Adding a third flip-flop gives us access to the previous value. Using the current and previous values, we can generate rise and fall signals as sown below. reg [2:0] async_r; always @(posedge sysClk) async_r <= { async_r[1:0], async }; wire rising = ( async_r[2:1] == 2'b01 ); wire falling = ( async_r[2:1] == 2'b10 ); wire sync = async_r[1];[/code]

In the remainder of this article we’ll refer to the synchronized versions of these SPI signals.


The main data object is an 8-bit register called data, similar to the one shown on the protocol page,

  • On a falling SCLK edge, the most significant bit from data is clocked into a register from where it is transmitted over its MISO output.
  • On a rising SCLK edge, the MOSI input is shifted into the least significant bit of data.

Once all eight bits are received, the byte is available as rx. This received byte rx should be read when rxValid is active during a rising edge of the sysClk.

Finite State Machine

The Byte module implements the SPI Slave protocol and converts a bit stream into bytes and visa versa. It is implemented using a state machine with 8 states, corresponding to the 8 bits per byte. The illustration below shows the Finite State Machine (FSM) with corresponding data path.

In general, a FSM is in charge and contains the state register, next-state logic and output logic. In this particular case, we didn’t require output logic. The FSM passes a control signal (state) to the the data path. The data path combines the control signal with its input signals to generate the output signals rx, rxValid and the MISO bitstream.

SPI Byte Exchange FSM with Data path


The timing diagram below shows the relation between the different signals. You may note that the input signal synchronization comes at the cost of introducing a delay. Given that the system clock is significantly faster then the SPI clock this should not pose a problem. The initial implementation on Xilinx used a 66 MHz system clock and a 4 MHz SPI clock as shown below.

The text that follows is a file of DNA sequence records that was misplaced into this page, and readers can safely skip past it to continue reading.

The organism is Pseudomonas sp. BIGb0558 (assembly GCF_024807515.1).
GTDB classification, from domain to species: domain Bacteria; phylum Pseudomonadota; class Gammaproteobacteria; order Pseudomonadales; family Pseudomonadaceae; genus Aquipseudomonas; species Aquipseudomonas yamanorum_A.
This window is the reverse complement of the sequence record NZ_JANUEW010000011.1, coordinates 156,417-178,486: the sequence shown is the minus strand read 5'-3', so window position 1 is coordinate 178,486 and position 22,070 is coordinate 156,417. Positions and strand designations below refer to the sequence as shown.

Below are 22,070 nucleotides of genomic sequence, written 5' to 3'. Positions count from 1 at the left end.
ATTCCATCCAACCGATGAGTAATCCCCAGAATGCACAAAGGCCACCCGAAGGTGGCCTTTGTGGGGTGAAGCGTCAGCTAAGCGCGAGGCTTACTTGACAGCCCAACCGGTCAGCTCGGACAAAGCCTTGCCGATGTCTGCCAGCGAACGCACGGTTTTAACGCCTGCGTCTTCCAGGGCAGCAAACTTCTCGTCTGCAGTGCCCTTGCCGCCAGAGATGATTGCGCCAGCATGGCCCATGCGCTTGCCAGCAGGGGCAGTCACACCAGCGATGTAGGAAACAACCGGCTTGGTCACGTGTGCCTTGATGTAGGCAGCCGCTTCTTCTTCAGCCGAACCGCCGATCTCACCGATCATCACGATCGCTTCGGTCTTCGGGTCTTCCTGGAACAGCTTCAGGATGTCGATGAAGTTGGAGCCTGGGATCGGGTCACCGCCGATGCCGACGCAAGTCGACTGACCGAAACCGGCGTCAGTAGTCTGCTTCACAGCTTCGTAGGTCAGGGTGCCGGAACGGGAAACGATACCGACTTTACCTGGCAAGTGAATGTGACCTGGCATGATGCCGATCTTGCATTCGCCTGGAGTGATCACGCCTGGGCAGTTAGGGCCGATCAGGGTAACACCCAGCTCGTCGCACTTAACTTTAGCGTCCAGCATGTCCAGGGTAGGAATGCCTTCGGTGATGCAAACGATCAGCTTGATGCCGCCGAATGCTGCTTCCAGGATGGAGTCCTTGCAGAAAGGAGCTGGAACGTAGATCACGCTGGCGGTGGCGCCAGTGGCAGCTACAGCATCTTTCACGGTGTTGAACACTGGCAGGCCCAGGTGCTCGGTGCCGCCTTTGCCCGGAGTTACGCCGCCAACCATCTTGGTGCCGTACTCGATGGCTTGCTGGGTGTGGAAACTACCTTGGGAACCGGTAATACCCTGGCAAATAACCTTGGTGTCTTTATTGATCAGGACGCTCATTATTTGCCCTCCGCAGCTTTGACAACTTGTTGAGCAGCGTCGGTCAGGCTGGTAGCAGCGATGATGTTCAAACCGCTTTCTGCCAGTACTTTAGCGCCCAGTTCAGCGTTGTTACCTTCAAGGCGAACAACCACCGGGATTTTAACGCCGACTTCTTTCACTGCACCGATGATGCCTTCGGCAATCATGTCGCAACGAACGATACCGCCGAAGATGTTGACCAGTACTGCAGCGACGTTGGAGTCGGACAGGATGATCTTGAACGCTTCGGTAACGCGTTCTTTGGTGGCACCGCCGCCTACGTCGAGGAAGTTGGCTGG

Signals for Xilinx implementation

In a later iteration on Altera, we used a PLL to create a 200 MHz system clock. The only reason for such a high clock was that we eventually plan to use it to measure coarse propagation delay in circuits. The gate level simulation result is shown below.

Signals for Altera implementation


The complete project including constraints and test bench is available through

Much of the credit for the byte level implementation goes to fpga4fun. My key Verilog HDL files are:

On the FPGA, LED[0] will be on when it receives 0xAA. Assuming the Arduino sends alternating 0xAA and 0x55, LED[0] will blink. It always returns 0x55 to the Arduino.


To verify the implementation, we ran the test bench (spi_byte_tb.v) using gate level simulation. This test bench will monitor the communication and report errors when found. In the real world, we connected the Arduino SPI Master. The program on the Arduino, alternates writing 0xAA and 0x55 with a 10/90 duty cycle. As a consequence the LED should blink shortly every cycle.

Following “SPI byte protocol on FPGA”, the next part of this article introduces a Message Exchange Protocol, layered on top of this byte interface. This allows us to pass 32-bit register values over the SPI byte interface.